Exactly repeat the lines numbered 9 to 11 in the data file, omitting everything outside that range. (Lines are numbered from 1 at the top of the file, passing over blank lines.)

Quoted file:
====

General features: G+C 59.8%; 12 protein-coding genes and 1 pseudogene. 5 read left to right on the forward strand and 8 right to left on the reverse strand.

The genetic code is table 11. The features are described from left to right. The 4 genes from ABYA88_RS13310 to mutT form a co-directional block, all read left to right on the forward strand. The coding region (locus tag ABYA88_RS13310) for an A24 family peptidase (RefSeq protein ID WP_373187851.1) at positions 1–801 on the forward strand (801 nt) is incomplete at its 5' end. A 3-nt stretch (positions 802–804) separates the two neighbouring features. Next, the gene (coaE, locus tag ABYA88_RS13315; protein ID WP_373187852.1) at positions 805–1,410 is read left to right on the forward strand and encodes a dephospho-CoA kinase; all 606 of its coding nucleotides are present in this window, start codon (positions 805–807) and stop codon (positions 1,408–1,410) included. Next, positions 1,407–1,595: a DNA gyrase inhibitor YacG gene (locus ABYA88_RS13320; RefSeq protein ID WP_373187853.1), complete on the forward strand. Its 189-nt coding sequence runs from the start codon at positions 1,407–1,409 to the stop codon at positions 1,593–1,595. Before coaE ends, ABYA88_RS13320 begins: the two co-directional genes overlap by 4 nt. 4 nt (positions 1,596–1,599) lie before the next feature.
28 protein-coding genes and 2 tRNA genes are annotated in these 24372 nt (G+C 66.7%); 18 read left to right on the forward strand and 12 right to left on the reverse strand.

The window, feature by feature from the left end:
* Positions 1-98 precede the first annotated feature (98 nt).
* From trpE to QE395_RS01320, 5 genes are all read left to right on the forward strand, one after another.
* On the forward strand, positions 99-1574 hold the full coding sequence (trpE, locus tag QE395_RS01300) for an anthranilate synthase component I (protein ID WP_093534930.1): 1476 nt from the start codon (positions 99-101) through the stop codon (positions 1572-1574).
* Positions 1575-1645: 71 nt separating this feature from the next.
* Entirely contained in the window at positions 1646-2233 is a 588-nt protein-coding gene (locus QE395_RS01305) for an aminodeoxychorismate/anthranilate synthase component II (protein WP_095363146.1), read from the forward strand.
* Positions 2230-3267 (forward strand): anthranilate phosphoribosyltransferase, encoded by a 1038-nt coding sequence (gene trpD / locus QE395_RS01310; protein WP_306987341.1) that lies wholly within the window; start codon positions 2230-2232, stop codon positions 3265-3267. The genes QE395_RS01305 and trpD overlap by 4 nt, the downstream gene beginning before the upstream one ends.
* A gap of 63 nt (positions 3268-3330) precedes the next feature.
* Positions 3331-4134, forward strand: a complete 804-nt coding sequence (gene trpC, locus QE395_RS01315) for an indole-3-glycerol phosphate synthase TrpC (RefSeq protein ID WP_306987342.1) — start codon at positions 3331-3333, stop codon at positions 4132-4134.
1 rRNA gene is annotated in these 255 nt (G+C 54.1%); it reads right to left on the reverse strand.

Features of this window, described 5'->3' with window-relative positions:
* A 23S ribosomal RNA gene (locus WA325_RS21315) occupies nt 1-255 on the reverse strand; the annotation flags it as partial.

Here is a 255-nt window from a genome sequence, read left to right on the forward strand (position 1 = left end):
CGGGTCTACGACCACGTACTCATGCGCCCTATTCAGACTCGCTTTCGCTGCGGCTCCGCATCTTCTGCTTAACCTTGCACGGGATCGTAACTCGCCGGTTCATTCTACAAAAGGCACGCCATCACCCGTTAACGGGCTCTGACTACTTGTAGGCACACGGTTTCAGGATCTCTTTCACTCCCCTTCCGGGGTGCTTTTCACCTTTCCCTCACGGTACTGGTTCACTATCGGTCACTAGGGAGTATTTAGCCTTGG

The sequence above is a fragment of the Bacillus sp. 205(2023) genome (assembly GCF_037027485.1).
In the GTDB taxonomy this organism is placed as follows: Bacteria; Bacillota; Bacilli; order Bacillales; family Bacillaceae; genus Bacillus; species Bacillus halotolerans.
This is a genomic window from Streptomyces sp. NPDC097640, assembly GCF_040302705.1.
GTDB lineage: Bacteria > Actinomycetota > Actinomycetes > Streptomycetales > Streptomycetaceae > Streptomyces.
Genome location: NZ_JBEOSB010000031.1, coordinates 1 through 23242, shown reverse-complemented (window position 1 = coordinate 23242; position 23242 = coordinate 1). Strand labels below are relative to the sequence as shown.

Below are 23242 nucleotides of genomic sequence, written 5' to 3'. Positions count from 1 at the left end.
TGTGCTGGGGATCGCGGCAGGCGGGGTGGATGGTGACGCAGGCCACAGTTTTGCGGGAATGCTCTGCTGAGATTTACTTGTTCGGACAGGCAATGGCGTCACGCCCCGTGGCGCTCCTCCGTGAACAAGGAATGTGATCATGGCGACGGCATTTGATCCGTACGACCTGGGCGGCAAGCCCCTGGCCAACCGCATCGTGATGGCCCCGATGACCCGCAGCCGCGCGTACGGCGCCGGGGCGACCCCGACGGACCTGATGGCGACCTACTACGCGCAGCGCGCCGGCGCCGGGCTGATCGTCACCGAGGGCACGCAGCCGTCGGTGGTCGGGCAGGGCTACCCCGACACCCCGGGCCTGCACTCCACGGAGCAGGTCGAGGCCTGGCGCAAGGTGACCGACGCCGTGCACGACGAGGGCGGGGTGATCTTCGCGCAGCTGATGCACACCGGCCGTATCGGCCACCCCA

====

* Entirely contained in the window at positions 1646-2233 is a 588-nt protein-coding gene (locus QE395_RS01305) for an aminodeoxychorismate/anthranilate synthase component II (protein WP_095363146.1), read from the forward strand.
* Positions 2230-3267 (forward strand): anthranilate phosphoribosyltransferase, encoded by a 1038-nt coding sequence (gene trpD / locus QE395_RS01310; protein WP_306987341.1) that lies wholly within the window; start codon positions 2230-2232, stop codon positions 3265-3267. The genes QE395_RS01305 and trpD overlap by 4 nt, the downstream gene beginning before the upstream one ends.
* A gap of 63 nt (positions 3268-3330) precedes the next feature.